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Selangor farm using IoT and AI to enhance yields

At first glance, the 0.8-hectare site in Kampung Sijangkang in Telok Panglima Garang, Selangor, where red chillies grow from black polybags, looks like an ordinary vegetable farm. However, this is far from a conventional farm; it is, in reality, a “digital laboratory farm” where digital agriculture or precision farming practices are used to increase crop yields and profitability, as well as reduce fertiliser, pesticide and herbicide inputs.

The Managing Director of the company that operates the farm, is making use of an Internet of Things (IoT) smart farming application and system developed by Malaysia Digital Economy Corporation (MDEC).

The Managing Director, who has been involved in agriculture for 14 years, admitted that it was not easy for him to switch from conventional to digital farming applications but now he is convinced of its benefits. His “digital laboratory farm”, where some 6,000 red chilli plants are being cultivated using the fertigation technique, has now entered its third year of operation and the smart farming application has helped him to save time and manpower costs, as well as improve harvests.

He noted that anyone, even those in rural areas, can practice smart farming as long as they have a smartphone and Internet access. All they need to do is insert a SIM card in the sensor hub panel and monitor the cultivation process via their smartphone, he added.

IoT-based smart farming, also known as precision farming, helps farmers to optimise water, fertiliser and pesticide inputs and improve crop yield, quality and productivity by monitoring various factors such as humidity, temperature, soil conditions and fertiliser and pesticide levels on their farms or agricultural fields in real-time with the help of sensors and interconnectivity.

The Managing Director started his digital laboratory farm project by applying the smart farming application to the fertilisation system first. Its success spurred him to extend the application to pest control for which he used an automatic spraying system comprising a 137.16-meter-long railing.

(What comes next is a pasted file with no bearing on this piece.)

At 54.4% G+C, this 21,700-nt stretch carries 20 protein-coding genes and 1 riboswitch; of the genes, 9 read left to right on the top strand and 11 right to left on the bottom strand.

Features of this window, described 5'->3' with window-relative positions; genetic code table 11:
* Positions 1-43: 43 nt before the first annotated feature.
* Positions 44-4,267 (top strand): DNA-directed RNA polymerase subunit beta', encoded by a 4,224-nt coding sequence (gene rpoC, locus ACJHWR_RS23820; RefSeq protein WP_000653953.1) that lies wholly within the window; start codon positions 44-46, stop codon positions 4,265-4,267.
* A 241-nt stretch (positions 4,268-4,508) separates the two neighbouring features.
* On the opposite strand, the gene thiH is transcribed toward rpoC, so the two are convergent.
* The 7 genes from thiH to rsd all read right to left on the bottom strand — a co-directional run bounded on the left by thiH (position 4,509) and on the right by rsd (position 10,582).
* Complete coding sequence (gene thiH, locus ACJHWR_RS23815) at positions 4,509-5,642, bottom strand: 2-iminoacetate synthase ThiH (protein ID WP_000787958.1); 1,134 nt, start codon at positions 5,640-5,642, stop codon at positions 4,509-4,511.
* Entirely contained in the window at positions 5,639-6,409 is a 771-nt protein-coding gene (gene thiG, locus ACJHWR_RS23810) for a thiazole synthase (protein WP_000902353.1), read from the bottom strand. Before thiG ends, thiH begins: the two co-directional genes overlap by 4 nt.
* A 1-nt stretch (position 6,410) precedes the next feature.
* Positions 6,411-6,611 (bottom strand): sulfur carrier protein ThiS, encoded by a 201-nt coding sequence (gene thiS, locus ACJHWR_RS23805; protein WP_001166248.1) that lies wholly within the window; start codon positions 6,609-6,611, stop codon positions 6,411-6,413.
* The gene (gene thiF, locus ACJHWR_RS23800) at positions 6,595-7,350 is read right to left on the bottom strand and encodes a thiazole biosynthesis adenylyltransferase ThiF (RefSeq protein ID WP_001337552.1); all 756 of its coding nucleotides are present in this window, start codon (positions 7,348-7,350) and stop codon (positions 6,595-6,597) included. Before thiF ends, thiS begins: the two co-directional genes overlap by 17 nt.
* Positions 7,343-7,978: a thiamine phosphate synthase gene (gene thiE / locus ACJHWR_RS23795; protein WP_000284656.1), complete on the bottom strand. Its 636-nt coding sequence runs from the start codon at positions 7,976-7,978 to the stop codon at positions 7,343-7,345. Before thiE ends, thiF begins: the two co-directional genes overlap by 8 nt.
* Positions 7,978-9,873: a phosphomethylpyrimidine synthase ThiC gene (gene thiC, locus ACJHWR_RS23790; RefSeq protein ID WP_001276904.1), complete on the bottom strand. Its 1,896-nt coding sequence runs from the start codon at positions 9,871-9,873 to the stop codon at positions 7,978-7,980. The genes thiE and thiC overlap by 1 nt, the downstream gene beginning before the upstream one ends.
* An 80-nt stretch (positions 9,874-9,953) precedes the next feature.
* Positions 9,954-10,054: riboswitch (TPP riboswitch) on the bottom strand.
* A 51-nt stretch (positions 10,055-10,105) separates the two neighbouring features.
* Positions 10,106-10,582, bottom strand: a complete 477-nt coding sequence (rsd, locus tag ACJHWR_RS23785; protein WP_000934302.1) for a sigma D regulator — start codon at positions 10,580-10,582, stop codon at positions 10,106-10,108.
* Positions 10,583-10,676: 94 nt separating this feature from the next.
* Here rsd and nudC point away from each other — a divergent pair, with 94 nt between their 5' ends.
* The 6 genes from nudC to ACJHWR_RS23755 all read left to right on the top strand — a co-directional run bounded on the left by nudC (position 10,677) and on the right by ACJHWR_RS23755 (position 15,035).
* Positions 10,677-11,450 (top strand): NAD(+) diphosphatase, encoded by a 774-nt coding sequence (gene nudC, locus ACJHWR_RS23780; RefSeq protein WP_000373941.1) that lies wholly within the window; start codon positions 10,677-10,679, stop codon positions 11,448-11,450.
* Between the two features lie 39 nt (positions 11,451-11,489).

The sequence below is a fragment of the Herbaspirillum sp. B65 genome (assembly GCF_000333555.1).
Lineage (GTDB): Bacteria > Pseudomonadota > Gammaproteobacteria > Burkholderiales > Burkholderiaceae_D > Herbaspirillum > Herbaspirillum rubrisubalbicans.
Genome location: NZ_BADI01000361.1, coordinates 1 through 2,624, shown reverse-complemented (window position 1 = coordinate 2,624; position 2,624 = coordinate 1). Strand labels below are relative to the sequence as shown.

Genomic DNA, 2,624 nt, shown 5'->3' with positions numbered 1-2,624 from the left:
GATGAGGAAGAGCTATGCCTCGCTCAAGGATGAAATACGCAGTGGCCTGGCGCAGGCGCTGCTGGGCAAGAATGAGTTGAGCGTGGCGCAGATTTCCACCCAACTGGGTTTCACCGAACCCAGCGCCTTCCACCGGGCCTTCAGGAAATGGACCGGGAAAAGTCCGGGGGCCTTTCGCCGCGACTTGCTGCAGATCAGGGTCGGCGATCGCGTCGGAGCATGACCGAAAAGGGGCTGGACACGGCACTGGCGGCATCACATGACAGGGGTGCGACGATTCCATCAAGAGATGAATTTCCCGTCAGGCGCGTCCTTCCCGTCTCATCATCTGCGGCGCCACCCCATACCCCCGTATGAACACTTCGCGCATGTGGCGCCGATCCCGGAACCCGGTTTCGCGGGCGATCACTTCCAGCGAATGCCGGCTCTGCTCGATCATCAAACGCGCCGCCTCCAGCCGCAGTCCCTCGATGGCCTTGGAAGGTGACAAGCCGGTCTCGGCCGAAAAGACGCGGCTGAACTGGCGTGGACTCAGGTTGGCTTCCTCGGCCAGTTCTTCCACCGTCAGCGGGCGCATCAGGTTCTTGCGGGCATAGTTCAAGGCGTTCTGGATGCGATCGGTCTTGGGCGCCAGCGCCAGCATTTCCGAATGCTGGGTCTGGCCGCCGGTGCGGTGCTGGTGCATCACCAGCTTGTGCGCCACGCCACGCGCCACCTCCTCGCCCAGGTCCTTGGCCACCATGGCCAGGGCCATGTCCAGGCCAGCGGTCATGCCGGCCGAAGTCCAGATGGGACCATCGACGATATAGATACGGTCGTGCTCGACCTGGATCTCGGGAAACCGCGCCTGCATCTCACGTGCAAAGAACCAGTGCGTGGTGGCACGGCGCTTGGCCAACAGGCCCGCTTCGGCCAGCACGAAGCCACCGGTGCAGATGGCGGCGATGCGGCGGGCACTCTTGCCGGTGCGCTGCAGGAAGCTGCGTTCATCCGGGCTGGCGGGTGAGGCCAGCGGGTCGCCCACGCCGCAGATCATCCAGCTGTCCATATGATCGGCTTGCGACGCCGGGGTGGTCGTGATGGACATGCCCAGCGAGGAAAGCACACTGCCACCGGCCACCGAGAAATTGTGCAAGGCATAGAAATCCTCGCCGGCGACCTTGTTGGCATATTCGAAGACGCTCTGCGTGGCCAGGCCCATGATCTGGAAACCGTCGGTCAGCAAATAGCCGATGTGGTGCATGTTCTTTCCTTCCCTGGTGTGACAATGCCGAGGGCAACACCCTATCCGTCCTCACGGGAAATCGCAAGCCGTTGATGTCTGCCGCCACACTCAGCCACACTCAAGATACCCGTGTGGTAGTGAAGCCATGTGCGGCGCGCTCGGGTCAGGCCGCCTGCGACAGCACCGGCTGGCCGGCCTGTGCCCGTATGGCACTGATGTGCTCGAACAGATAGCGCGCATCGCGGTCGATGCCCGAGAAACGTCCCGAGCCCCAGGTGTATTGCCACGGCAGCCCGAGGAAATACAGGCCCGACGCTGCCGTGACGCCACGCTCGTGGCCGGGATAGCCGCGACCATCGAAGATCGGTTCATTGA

His team this system effective and went on to integrate both the fertilisation and pesticide spraying systems which they controlled via the IoT application, he said, adding that the smart farming concept can benefit young agropreneurs involved in fertigation cultivations in terms of their farms’ maintenance, watering, fertilisation and pesticide application aspects.

With the use of emerging technologies such as satellites, drones, artificial intelligence and weather forecast software, farmers can determine crop types that are appropriate for cultivation on their land. This will avoid wastage and save time.

While he is still experimenting with this smart farming system, he noted that it has helped him save time and manpower costs and has given better yields too.

The IoT smart farming application, which can be downloaded on both Android and iOS smartphones, provides farm-related data that have nearly 100% accuracy. Among the data recorded by the sensors are readings pertaining to the volume of fertiliser or pesticide in the tanks, status of the irrigation pumps, humidity level and temperature, crop growth timeline, type of crop, date of cultivation and automatic harvesting and crop yield record.

The farm has 15 sensors and all the data collected from the field is stored in a cloud computing system. Data from the 15 sensors are sent to the cloud every 15 minutes. If the teams need any information on, for example, fertiliser, pesticide, temperature or humidity level, they just have to print out the required data from the list.

They can also download data from individual sensors. And, now they are developing a system that will enable access to all the data via email because it is quite time-consuming for them to download data from the cloud especially when there is too much data.

Technological collaborations with MDEC have also enabled them to activate the sensor control panel via voice commands, he added.

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